Napalm Flesh: Týr Interview

Posted August 30, 2012 in

Týr travels many lands, proud of their own all the while.

 Get your Viking gear ready, the horned helmet your ale tankards—well not really. Just because The  Faeroe Island's  Týr sing a lot about Viking lore and history doesn't mean they shouldn't be taken seriously. With six full-length albums notched in their swords and no signs of slowing the momentum is only building. The band employs clean singing and big, fat helpings of majestic melodies. The point of it all, from my experience, is a journey-like experience—you listen and you go somewhere else.  Týr plays Salt Lake City as main support for Finnish folk metal band Korpiklaani with fellow openers Moonsorrow, Metsatoll and Visigoth at the Complex on Sept. 6. Napalm Flesh talked with singer/guitarist Heri Joensen—enjoy!


SLUG: There is probably going to be a few folks who have never heard Týr or remotely know what the band is all about. From your perspective, how would you describe what Týr is musically, lyrically and just as a band in general? 

Heri Joensen: We're a heavy metal band from Scandinavia, the Faeroes to be more precises. We base our music mainly on Scandinavian folk music and our lyrical universe is mostly historical Viking-oriented. But we approach it with a very modern attitude. We don't use any folk instruments, just a plain heavy meal lineup, and there's always a contemporary angle to our lyrics.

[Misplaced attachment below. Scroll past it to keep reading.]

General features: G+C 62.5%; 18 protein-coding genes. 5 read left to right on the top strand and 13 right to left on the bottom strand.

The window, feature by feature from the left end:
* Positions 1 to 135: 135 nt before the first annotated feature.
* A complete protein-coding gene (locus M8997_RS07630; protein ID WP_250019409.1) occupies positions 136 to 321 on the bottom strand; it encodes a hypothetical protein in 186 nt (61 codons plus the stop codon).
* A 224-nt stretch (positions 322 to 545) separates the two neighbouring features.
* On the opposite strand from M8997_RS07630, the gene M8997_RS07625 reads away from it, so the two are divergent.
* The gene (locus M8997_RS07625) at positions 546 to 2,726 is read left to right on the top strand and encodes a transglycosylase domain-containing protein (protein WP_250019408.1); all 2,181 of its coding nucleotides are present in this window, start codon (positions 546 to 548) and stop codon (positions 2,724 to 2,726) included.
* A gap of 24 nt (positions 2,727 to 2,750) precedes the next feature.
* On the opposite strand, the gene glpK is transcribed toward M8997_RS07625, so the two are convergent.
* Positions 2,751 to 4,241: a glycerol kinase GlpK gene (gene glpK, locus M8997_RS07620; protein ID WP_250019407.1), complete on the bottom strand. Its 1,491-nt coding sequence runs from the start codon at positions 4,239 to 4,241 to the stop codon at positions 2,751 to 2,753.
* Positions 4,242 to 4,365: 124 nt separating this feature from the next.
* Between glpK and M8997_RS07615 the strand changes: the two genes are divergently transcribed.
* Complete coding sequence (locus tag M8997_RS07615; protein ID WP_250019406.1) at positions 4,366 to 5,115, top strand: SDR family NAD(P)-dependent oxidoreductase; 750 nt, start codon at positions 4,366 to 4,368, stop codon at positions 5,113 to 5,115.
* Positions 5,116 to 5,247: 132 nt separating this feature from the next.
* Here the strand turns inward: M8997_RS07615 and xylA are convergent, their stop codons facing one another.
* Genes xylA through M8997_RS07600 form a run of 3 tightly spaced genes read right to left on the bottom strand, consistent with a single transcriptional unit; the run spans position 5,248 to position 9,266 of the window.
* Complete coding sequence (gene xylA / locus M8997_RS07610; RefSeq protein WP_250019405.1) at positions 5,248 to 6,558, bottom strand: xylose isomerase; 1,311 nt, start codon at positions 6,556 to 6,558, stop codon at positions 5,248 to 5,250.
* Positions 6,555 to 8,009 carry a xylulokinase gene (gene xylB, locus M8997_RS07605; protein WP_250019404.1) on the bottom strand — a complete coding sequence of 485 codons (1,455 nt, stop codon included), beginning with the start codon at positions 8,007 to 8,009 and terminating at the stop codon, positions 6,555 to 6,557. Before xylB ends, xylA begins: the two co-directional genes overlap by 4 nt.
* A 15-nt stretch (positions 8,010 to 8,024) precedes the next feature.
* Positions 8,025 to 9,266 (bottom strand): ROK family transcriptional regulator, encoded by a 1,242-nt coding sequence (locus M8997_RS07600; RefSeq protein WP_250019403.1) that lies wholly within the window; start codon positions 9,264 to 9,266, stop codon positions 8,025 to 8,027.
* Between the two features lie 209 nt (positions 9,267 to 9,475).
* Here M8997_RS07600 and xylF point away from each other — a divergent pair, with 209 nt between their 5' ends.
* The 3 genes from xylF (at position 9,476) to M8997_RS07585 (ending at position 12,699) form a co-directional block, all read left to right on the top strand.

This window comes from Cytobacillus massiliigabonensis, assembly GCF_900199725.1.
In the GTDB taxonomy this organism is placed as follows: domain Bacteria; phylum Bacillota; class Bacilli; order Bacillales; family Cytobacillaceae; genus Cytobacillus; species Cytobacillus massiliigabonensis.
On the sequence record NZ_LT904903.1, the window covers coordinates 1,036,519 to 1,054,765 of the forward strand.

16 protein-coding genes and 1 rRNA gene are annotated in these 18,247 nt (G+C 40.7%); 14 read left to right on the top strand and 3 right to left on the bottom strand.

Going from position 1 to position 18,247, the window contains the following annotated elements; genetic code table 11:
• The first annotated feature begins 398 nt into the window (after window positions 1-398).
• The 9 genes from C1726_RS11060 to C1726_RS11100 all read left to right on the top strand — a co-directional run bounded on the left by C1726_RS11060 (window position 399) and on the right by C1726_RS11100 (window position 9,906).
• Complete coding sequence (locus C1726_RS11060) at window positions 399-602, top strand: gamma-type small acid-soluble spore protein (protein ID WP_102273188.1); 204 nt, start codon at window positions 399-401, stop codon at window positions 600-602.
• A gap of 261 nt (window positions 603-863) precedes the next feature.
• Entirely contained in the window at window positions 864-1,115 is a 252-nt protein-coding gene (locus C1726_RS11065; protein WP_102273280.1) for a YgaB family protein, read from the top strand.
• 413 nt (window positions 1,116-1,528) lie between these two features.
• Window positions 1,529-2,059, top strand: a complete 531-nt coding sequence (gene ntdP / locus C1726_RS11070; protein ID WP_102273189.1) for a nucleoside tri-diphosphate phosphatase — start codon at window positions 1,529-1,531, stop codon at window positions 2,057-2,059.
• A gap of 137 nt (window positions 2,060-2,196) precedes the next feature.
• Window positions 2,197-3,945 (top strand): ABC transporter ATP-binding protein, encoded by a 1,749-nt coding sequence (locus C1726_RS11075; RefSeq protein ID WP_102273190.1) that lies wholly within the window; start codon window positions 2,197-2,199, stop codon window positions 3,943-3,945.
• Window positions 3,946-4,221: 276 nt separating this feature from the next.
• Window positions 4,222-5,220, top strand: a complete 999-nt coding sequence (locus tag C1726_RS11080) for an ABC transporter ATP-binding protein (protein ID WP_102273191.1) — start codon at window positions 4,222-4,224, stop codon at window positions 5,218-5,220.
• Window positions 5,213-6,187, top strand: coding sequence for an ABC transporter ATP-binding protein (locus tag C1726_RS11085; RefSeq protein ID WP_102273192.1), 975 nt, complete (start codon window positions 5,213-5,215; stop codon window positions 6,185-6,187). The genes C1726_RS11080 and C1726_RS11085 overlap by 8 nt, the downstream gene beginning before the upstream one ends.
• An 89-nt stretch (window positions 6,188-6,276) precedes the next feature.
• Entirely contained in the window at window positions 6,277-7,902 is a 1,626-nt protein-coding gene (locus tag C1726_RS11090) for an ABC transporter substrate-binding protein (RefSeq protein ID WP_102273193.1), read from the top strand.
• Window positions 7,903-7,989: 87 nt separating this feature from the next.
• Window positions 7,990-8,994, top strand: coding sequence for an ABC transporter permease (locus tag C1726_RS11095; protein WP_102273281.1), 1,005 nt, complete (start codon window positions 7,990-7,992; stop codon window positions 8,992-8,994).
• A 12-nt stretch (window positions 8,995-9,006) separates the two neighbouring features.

SLUG: Does the band still call the Faeroe Islands home, or when you’re "home" and not touring, where do you lay your head? 

Joensen: This band has been spread over two or three countries since the beginning. The band was formed in Copenhagen, Denmark, but we're all native Faeroese guys, so I guess you could say that the cultural home of the band is the Faeroes, but the home of each individual member may not be. We've lived in the Faeroes, Denmark and Germany. At the moment we're in Denmark and the Faeroes.

SLUG: I had to look up what the Islands actually look like—not a place that often gets talked about in geography classes or popular culture. It looks like a beautiful place. What was it like growing up there, culturally, socially, things like that?

Joensen: It was very nice and peaceful. I never saw a big city, or a big concert for that matter, until I was well into my twenties. It's very modern in a way, like any part of Scandinavia, but only on a much smaller scale. For example, I used to watch Headbangers Ball on MTV when I was a teen so I got all the modern metal of the day the same way as any young guy in the western world. But I also heard Faeroese traditional on the radio and at social events, so I feel like I got the best of both worlds. Now that I'm not so young anymore, I like my homeland better and better.


Unlike a lot of bands in the same genre realm as Týr—which insanely broad to begin with—Týr takes a more majestic upbeat approach to your metal. What is the bands main inspiration for songwriting and lyrical focus?